What is the Difference Between a Heart Attack and Cardiac Arrest

heart attack and cardiac arrest

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Heart attack and cardiac arrest are often used as interchangeable terms. The confusion is understandable, as they both deal with the heart; however, there are clear differences between the two conditions, and it can be very important to understand which is which.

What is a heart attack?

A heart attack is caused when an artery gets blocked and prevents oxygen-rich blood from reaching a certain section of the heart. If the blockage is not dealt with fast enough, the section that is supposed to get nourishment from the blocked artery will begin to die. The amount of damage sustained by the heart will continue to grow, the longer it is not treated.

The symptoms of a heart attack may be immediate and intense , but it is more common that the symptoms will start slowly and last for hours, days, or weeks leading up to the heart attack. The heart usually does not stop beating during a heart attack, as opposed to cardiac arrest.

What is cardiac arrest?

Cardiac arrest occurs suddenly and often without a warning. It happens due to a malfunction in the heart that causes arrhythmia, or an irregular heartbeat. Since the pumping action is disturbed, the heart can longer pump blood to the brain, lungs, and other organs. It only takes a few seconds for a person could lose consciousness and have no pulse. If the person does not get immediate treatment, they may be dead within minutes.


Heart Attack

As mentioned above, some heart attacks may be sudden and intense; however, they usually start slowly with mild pain and discomfort. You know your body, so if you experience any of the following symptoms, call 911.

  • Chest discomfort. This involves discomfort in the center of the chest that lasts longer than a few minutes. The feeling can be an uncomfortable pressure, squeezing, fullness or pain.
  • Discomfort in other areas of the upper body. There can be pain or discomfort in one or both arms, the back, neck, jaw, or stomach.
  • Shortness of breath. This may occur with or without chest discomfort.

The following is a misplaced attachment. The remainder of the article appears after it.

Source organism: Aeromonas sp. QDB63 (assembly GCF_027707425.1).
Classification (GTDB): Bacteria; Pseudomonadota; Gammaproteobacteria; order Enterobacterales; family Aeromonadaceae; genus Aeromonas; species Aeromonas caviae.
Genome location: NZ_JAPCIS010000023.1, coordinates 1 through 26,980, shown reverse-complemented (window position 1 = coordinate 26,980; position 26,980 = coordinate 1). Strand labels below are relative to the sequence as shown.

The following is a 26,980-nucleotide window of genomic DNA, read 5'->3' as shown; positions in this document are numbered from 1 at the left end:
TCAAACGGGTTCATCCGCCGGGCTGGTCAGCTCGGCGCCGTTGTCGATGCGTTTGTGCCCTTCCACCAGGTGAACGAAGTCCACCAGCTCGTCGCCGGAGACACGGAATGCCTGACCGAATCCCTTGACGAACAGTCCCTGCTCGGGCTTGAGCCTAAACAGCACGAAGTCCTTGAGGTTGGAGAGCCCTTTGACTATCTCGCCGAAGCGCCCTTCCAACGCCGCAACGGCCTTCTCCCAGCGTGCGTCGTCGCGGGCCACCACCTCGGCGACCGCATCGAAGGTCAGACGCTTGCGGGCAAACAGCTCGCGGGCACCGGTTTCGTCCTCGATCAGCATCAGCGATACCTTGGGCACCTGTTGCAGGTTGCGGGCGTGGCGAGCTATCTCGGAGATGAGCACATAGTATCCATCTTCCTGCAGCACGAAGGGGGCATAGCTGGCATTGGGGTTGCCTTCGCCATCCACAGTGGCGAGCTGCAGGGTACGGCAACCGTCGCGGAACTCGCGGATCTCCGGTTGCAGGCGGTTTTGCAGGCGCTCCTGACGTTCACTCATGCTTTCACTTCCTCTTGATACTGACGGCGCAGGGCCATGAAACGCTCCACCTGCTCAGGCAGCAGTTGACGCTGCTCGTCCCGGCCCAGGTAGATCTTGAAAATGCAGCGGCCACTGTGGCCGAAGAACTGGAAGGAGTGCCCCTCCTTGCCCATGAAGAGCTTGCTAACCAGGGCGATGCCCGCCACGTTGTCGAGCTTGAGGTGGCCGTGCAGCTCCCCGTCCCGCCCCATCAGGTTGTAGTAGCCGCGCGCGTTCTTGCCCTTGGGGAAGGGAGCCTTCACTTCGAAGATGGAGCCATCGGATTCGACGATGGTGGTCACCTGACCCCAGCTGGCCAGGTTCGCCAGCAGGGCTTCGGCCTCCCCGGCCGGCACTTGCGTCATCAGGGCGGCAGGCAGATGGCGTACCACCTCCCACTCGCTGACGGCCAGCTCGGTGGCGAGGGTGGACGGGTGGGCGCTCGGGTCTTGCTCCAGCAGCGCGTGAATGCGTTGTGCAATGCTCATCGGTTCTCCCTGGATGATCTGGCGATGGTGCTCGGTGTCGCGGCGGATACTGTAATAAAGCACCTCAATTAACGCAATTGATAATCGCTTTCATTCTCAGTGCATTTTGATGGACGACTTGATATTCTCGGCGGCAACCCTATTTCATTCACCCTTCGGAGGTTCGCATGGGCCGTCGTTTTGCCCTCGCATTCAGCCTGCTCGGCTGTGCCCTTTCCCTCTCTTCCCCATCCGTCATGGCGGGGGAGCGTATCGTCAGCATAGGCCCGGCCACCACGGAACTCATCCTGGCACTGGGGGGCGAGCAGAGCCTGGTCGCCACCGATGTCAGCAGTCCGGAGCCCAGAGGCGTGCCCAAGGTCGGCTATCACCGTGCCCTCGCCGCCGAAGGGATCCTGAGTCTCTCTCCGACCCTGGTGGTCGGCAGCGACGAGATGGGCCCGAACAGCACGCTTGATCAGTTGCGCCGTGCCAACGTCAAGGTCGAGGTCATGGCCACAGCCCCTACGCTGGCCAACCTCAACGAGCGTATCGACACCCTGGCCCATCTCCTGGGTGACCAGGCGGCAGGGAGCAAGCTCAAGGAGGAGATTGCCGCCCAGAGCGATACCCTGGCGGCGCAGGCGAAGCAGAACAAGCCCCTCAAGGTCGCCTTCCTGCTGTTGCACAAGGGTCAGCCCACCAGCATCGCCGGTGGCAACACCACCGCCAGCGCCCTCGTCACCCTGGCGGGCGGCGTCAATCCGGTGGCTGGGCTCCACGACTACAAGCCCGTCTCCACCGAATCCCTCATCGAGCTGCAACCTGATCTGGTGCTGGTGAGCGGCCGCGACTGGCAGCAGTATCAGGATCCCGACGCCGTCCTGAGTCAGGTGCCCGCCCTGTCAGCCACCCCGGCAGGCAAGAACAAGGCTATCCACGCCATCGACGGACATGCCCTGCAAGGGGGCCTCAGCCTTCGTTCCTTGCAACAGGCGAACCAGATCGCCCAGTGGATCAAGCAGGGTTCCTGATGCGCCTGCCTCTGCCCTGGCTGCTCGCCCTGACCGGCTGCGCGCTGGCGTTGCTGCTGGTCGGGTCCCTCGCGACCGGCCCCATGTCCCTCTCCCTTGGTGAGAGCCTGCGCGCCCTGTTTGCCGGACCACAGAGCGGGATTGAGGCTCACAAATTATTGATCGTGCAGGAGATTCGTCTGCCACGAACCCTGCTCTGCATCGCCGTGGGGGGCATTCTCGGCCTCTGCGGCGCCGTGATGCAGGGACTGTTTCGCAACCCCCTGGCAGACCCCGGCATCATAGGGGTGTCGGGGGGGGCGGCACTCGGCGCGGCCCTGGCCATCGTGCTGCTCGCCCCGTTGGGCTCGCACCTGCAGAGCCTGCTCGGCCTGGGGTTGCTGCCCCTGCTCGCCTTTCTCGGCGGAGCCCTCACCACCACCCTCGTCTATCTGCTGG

• Other signs. Other symptoms can include breaking out in cold sweats, nausea, or lightheadedness.

Cardiac Arrest

Immediate and drastic signs of cardiac arrest include:

  • Sudden collapse
  • No pulse
  • No breathing
  • Loss of consciousness

Other signs and symptoms before  cardiac arrest can include:

  • Chest discomfort
  • Shortness of breath
  • Weakness
  • Fast-beating, fluttering or pounding heart (palpitations)

The Link

These two heart conditions are linked together, even though they are different. Cardiac arrest can occur after a heart attack, or during the recovery time. There is a higher risk for cardiac arrest due to heart attacks. Most heart attacks do not lead to cardiac arrest; however, if cardiac arrest occurs, it likely is following a heart attack. There are a few other heart conditions that can disturb the rhythm of the heart and cause cardiac arrest. These conditions include a thickened heart muscle (cardiomyopathy), heart failure, arrhythmias, ventricular fibrillation, and long Q-T syndrome.

Got Medicare Questions?

We hope this information on the difference between a heart attack and cardiac arrest is helpful to you.

If you have questions about your Medicare coverage, call Empower Brokerage today. Let us help with your Medicare questions so you can get back to the activities you enjoy the most. (888) 446-9157 or click here to get an INSTANT QUOTE

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About Kayla Gonzalez

Kayla Gonzalez is a graduate of Texas A&M University and joined the Empower Brokerage marketing team in early 2021. She creates content for the company websites and assists with various marketing campaigns. LinkedIn Profile

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